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On Leaving Zambia - March 2013

I'm in that space between leaving home and getting home again. I left Zambia yesterday in the early afternoon and spent the evening hours in Johannesburg airport in South Africa. Throughout the afternoon, I was in wonder that I was just a two hour flight from the northern copper belt of Zambia.  Ndola airport is a far cry from O. R. Tambo Airport. Ndola is filled with boozy miners and large handed men that operate heavy machinery. It's really a quonset with a small shed attached.  In the shed, there operates a bar that liberally distributes Mosi and Castle beers and even the occasional Fanta in a glass bottle. Sitting in the waiting area, it has the feeling of a boozy reception at a mining convention. Around me the accents of Afrikaans and Chinese, Zambian and South African, blend into a hypnotic white noise. I sit myself by the open window, looking over the pitted tarmac and watch the men pull the carts of luggage, by hand, out to the waiting plane.  Our plane sits just a few hundred metres out on the tarmac yet they send a bus to pick us up - much in the same fashion as larger more international airports. I wait at the bottom of the steps as the Zambian sky opens up once more, and soak up the rain and gulp deep breaths, my last of Zambia for a while.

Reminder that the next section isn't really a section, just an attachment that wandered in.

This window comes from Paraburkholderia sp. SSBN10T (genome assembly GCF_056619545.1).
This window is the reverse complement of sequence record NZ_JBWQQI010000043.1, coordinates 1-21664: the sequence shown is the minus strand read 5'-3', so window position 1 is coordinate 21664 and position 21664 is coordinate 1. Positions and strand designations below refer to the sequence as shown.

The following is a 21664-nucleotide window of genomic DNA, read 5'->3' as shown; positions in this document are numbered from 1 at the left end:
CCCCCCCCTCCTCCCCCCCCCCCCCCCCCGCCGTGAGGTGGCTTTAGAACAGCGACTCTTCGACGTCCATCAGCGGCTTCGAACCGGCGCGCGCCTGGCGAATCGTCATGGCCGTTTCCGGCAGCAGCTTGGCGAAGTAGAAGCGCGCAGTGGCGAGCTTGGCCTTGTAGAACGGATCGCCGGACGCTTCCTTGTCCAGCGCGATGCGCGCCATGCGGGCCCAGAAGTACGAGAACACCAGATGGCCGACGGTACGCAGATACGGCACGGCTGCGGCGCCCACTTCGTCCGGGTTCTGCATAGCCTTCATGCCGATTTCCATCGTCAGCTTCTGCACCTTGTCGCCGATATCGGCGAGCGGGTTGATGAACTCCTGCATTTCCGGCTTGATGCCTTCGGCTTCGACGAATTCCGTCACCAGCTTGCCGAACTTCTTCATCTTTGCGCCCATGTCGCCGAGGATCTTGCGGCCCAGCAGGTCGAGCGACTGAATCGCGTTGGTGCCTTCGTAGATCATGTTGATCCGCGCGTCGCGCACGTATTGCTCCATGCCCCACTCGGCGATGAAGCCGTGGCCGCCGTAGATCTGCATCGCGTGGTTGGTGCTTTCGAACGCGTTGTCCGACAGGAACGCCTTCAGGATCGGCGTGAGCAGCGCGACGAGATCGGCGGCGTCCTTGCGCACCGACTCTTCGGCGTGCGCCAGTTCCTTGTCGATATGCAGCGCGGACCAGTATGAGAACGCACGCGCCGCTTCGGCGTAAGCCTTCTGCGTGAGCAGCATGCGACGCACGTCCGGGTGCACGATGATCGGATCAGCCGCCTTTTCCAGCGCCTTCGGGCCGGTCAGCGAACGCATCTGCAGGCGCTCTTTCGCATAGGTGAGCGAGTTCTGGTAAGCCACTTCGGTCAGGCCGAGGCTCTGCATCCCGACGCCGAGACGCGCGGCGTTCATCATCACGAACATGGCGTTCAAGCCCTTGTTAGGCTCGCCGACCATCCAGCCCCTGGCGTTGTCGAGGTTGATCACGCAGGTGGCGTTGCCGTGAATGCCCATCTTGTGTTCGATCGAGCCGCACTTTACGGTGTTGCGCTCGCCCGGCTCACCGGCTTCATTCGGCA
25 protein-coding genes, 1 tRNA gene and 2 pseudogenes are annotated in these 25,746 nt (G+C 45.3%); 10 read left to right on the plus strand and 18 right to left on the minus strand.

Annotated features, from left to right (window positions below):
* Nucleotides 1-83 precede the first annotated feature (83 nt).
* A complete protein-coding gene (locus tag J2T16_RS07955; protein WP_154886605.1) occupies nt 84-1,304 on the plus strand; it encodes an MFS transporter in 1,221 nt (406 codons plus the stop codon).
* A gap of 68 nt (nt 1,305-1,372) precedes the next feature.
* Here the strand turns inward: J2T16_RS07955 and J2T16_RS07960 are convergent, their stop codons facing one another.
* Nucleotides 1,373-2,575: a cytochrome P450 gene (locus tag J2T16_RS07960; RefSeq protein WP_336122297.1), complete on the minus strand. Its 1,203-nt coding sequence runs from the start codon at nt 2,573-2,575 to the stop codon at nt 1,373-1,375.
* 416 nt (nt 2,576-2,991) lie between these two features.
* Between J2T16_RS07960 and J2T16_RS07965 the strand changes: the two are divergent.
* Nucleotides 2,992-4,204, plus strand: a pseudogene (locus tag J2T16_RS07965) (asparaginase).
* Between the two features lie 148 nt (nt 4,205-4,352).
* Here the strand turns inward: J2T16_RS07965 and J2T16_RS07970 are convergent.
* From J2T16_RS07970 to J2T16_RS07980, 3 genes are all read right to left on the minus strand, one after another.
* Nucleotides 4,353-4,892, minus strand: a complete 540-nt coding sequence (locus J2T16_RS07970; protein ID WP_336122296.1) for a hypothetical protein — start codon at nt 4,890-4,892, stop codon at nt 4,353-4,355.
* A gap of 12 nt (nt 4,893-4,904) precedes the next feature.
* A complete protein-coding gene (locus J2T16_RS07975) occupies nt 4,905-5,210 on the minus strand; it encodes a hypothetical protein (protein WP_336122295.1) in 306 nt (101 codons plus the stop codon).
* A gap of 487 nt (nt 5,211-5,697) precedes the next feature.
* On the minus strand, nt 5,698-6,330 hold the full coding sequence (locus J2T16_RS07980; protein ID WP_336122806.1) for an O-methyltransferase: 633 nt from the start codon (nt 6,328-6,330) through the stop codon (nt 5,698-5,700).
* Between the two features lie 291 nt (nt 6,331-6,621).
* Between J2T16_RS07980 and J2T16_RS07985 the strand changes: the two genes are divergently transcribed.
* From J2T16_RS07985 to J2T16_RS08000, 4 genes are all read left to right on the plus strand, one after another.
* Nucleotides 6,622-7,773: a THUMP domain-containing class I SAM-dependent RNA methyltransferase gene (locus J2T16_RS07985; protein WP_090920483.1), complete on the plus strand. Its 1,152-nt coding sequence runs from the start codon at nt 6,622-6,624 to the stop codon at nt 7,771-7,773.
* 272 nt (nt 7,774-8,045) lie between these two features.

Leaving Zambia feels a lot like leaving home. At the farm, I leave a family - like Liz and Weston, Adam, Lynn, Levy and Alicia, Tawonga, Prag, Norris and girls. I say goodbye with the feeling on both sides that it's not forever. Sukai and James are to meet me at the airport and drop off cards that Sukai wants me to deliver for her.